Black Cat in Jail

I am not sure if the producers of this film had the legal rights to the Black Cat trademark, but if not they should be sued. Hell, even if they do have legal rights to the name they should be sued by someone – a class action suit by angry Black Cat fans. They defanged the Cat and they should pay! What could have possessed them to do so is beyond me – perhaps just a sign of these kindler, gentler times.

Black Cat came out in 1991 and made Jade Leung a star and then was followed up with Black Cat II in 1992, which was a bit of a disaster. Jade Leung’s career has sort of continued along those bumpy lines ever since – the occasional good film, followed by some low budget piece of dreck. Over the past couple of years her film output has slowed down to a mere trickle and she is primarily occupied now with Television work.

As bad as Black Cat II is, this film is even worse. Perhaps I shouldn’t say worse – it is just so different from what you might expect from a Black Cat film. There is very little action as the film devolves into a female bonding drama. I prefer Black Cat killing people by the scores, slicing the odd throat or two and generally being a killing machine – a very elegant and beautiful killing machine mind you. Here Black Cat goes mellow and even decides that killing is not really a good thing! What’s going on here?
It begins in fine fashion though – which made the follow through all the more disappointing. Black Cat is still an assassin and in the opening scene her handler – Vincent Wan – guides her through a hit on a number of gangsters. Jade (looking fabulous in sunglasses and dressed in black) blows away a bunch of them, but accidentally knocks a boy off of a rooftop building. Now the old Jade would have let him go splat on the pavement down below, but this new version of Black Cat saves him which allows the cops to arrest her. Black Cat goes to jail – don’t pass go.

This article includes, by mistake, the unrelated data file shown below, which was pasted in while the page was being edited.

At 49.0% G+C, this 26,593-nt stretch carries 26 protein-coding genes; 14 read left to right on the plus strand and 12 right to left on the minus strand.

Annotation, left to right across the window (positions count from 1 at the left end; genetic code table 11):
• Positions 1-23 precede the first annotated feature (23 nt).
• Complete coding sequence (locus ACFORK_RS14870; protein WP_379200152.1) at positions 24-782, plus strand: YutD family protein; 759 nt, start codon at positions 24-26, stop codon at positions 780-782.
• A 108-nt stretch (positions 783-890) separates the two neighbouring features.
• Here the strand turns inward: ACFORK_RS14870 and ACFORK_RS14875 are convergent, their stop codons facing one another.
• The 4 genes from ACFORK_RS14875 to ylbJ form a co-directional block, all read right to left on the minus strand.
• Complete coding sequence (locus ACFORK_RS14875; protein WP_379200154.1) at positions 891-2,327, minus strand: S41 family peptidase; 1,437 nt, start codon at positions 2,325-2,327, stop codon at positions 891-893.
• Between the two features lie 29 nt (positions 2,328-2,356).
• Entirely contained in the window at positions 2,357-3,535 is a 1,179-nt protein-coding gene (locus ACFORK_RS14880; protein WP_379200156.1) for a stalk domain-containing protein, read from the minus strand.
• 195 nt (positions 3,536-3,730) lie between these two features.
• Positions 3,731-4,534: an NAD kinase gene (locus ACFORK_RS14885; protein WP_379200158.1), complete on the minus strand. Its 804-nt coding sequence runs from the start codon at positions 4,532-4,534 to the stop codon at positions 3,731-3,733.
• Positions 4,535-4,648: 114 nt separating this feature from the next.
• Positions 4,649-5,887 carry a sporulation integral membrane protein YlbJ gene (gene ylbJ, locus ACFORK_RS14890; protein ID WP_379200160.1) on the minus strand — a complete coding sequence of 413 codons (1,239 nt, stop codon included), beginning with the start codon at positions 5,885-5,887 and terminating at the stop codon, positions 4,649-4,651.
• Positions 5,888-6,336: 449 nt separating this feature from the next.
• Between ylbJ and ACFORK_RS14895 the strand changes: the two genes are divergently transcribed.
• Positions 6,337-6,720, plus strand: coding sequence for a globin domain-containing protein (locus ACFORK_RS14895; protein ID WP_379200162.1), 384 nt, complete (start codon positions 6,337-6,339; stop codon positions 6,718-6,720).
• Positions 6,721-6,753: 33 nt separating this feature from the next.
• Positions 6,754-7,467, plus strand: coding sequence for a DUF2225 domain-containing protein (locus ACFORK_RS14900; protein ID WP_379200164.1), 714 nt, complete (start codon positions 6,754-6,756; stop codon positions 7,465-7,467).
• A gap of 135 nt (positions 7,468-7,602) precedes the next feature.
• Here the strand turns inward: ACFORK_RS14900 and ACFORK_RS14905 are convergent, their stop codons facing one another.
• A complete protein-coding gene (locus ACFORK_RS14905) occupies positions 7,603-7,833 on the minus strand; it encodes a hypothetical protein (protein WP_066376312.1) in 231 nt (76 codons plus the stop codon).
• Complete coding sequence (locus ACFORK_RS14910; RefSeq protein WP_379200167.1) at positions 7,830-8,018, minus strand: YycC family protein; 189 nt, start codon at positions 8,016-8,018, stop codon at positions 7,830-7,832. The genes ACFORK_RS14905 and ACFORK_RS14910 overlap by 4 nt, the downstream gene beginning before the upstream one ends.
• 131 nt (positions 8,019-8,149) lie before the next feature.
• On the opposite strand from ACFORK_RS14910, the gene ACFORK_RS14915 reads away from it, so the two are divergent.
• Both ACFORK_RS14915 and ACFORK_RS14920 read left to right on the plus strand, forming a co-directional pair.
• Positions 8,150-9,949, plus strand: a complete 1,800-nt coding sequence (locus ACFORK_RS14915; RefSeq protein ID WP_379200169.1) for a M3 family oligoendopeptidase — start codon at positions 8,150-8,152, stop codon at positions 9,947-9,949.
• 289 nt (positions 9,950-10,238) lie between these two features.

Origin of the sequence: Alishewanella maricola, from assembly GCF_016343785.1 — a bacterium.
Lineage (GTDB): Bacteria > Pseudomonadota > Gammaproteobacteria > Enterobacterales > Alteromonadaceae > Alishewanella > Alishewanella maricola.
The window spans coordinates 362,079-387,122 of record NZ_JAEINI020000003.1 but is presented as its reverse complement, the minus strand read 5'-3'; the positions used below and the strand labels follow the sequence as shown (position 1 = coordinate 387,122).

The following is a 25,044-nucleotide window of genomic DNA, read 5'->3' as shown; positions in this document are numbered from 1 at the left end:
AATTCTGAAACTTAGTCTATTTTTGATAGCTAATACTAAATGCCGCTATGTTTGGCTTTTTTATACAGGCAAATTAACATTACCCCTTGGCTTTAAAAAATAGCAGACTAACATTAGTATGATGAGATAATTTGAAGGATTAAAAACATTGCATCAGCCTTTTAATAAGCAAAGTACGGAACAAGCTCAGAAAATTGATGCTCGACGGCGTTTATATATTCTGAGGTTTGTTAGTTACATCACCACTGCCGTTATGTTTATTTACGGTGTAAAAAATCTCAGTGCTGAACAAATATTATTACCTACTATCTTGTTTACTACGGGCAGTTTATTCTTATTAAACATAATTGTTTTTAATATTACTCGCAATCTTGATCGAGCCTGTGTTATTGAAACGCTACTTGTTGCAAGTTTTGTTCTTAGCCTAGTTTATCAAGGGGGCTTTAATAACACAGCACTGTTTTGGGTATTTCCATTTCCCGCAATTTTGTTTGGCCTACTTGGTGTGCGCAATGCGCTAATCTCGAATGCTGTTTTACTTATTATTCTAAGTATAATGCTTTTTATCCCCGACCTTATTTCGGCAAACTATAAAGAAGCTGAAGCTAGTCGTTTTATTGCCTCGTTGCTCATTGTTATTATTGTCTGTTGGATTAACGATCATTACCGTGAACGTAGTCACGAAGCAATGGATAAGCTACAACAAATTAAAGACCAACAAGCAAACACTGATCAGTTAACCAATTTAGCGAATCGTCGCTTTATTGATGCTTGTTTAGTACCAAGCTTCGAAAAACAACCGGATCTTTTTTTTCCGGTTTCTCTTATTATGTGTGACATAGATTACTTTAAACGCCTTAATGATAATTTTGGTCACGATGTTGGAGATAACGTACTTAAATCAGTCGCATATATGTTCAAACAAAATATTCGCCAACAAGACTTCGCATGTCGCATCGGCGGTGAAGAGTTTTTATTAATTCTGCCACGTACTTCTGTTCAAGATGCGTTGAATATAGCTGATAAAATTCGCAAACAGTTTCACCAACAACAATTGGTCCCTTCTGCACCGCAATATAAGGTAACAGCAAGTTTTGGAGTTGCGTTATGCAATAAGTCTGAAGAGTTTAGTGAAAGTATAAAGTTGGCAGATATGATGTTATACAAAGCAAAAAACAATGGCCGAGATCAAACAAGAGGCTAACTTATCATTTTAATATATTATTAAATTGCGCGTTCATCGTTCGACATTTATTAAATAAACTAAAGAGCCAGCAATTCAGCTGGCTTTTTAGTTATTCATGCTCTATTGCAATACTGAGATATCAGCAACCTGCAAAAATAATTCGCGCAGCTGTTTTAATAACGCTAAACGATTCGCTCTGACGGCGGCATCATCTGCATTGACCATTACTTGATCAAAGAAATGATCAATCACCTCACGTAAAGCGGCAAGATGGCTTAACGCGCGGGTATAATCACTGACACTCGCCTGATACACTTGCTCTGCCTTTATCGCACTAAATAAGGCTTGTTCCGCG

Of course a women prison movie offers all sorts of exploitive possibilities for someone with Black Cat’s resume – some good female gang warfare, a few hits, brutality from the guards, a prison break – all that good stuff that most films in this genre have. Uh-uh. Instead Jade begins to bond with her prison mates – and the film actually spends a fair amount of time showing why these women are here and developing their characters – all to the detriment of any action whatsoever. Jade decides that she actually likes being in prison because she doesn’t have to kill and she has such nice friends! What were these filmmakers thinking?

Jade and Teresa Mak
Teresa Mak – who looks like Carina Lau to me – does a nice job as one of the friends and Catherine Hung – Charmy in Wing Chun! – has a role as the mistress of  the husband of one of Jade’s new friends.

My rating for this film: 5.0 (and only that high because I like Jade Leung!)